I've all my music albums stored in a folder per album, each folder with a cover art "folder.jpg" to be used as the thumbnail (to browse it in windows xp file browser).

Does anybody know if this can be done in amarok? (I mean, browse your music collection in thumbnail mode and configure the app so as to show the image contained in an specific file as cover art), that would be perfect for me!


11 | Posted by aeon on December 02, 2005 at 09:05 AM EST

I do know this much super Jar.. If you go to "Tools/Cover manager" & right click on the unknown thumbnails, it offers you an option to "Set custom image" which seems to default to the folder the album is stored in. It could be a pain doing it all by hand though!! Cheers.

12 | Posted by starpause on July 13, 2006 at 10:04 AM EST

i used foobar2000 under windows for years so i'm a bit spoiled when it comes to configurable media players. that said, amaroK has been my favorite find for my desktop computer running linux.

however, amaroK doesn't support replay-gain tags! there's a .py script for the functionality but it's buggy/laggy.

13 | Posted by Gris on July 23, 2006 at 04:58 PM EST

Amarok seems like the perfect media player... until you actually start using it. It has always been the single most crashing/hanging application for me. Over the years I've tried different versions and distributions but Amarok always screws up somehow. It still works good enough to be better than the alternatives, but I just wish the Amarok developers would spend more time fixing bugs.

14 | Posted by Kako on October 17, 2006 at 06:59 AM EST

Well... in my case, I just found the perfect application. I was blown away by it the first time I used it, but as version 1.4 came out... JESUS!!!!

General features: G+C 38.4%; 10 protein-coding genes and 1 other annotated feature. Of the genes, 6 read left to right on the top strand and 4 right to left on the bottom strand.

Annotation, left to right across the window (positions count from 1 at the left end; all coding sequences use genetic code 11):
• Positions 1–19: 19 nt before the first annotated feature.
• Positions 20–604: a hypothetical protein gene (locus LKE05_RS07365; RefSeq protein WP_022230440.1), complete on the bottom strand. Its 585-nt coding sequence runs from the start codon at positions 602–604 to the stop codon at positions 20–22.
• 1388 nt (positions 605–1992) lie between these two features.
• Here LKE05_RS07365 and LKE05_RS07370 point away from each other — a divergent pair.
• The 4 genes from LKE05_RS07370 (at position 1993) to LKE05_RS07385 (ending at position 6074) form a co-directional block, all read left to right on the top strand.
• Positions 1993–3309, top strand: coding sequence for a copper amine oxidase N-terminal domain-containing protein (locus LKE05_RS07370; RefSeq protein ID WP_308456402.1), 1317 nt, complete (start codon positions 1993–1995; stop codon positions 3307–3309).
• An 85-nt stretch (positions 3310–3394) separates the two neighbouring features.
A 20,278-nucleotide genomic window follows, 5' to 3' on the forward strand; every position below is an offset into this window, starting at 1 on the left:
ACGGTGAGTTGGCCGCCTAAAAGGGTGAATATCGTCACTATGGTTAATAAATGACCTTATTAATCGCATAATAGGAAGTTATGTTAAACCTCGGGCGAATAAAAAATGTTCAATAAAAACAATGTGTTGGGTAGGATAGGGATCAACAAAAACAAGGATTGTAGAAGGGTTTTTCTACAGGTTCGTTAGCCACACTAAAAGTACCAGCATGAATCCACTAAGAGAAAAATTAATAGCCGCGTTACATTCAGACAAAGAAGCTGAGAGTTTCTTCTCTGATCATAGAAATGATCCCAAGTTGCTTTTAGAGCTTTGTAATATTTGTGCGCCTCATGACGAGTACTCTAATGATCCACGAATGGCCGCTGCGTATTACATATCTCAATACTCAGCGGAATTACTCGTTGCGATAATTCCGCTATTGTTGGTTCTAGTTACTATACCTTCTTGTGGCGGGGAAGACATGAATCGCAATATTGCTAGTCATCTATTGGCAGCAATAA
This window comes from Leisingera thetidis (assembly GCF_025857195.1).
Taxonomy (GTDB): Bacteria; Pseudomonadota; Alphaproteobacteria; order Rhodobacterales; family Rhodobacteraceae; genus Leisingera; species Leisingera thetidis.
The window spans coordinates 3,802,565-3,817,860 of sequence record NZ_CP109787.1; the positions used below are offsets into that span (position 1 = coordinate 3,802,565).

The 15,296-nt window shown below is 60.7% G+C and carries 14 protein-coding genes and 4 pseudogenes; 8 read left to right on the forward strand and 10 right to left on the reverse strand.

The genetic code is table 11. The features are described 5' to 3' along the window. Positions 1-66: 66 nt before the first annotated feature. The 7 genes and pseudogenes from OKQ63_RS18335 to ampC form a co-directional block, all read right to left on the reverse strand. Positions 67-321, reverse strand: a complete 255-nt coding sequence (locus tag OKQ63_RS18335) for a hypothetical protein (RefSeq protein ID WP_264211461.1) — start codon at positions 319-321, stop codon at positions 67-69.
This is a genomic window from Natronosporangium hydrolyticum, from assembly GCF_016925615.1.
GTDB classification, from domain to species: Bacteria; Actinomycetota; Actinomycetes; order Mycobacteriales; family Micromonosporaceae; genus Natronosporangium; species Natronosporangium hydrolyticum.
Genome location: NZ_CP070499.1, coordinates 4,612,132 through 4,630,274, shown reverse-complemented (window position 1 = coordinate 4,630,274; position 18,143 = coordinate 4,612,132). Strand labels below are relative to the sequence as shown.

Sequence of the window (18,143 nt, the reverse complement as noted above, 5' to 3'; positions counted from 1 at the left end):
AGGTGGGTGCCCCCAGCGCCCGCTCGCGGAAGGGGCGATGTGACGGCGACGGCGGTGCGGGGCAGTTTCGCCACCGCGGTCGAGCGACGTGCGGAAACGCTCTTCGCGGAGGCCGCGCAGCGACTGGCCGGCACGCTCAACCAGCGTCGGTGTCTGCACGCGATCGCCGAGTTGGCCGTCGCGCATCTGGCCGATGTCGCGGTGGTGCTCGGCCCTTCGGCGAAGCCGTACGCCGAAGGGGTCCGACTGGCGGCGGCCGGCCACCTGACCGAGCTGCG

It's unbelieveable! To start with, the SQLite query database system is INCREDIBLE!!!!!!! I was tired of WMPlayer starting a new playlist every time I decided to search for a song... and tired a clicking "search". Amarok even has operators compatibility (it is, after all, SQLite...), so simply adding "-Punk" to my query takes cares of that horrible noisy music my sister likes so much... The sidebar fetches information from Wiki... Jesus! Lyrics... Album info, Artists, Tabs... you name it!

And about different formats... just use Xine engine (its crossfading never fails) and you'll be able to play Mp4, WMAs and pretty much anything you can imagine and add them to the library - not like other players that "support" certain formats but do not add them to your library.

What I love the most is the level and depth of configuration it offers (this is a generalized Linux treat). You're your audio collection God with it. I do understand most people do not like to customize things, they feel it's a "waste of time". Well.. let me tell you that once you do, two things will happen: everything will be MUCH faster, and... you'll start to love your computer again.

I myself am a dual-booter, and always liked WMP (in fact, it was one of my fav apps). I know think it's horrible, slow, feature-less and its format and codec compatibility... well... SUCKS! (No OGG/Flac???? WTF!!!). I now (that have seen the light) have no idea why anybody would like WMP, unless they really lack any sense or reason.

Maybe the fact that it plays video? Well, just add a Xine plug-in for Amarok and launch your videos from Amarok to Xine (which is the best video player I found so far...).

Stability... Amarok never crashed on me, even though I REALLY push my box in ways I WOULD never dare in other OSs (dvd-burning + torrenting + encoding at once)... So... if it does for you... you're doing something wrong. :)

Amarok is just lovely!